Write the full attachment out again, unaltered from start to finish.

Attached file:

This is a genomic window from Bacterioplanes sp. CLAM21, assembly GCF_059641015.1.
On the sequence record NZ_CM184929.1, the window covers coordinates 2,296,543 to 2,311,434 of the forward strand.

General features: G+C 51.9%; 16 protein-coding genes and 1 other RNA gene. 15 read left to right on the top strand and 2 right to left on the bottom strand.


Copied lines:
This is a genomic window from Bacterioplanes sp. CLAM21, assembly GCF_059641015.1.
On the sequence record NZ_CM184929.1, the window covers coordinates 2,296,543 to 2,311,434 of the forward strand.

General features: G+C 51.9%; 16 protein-coding genes and 1 other RNA gene. 15 read left to right on the top strand and 2 right to left on the bottom strand.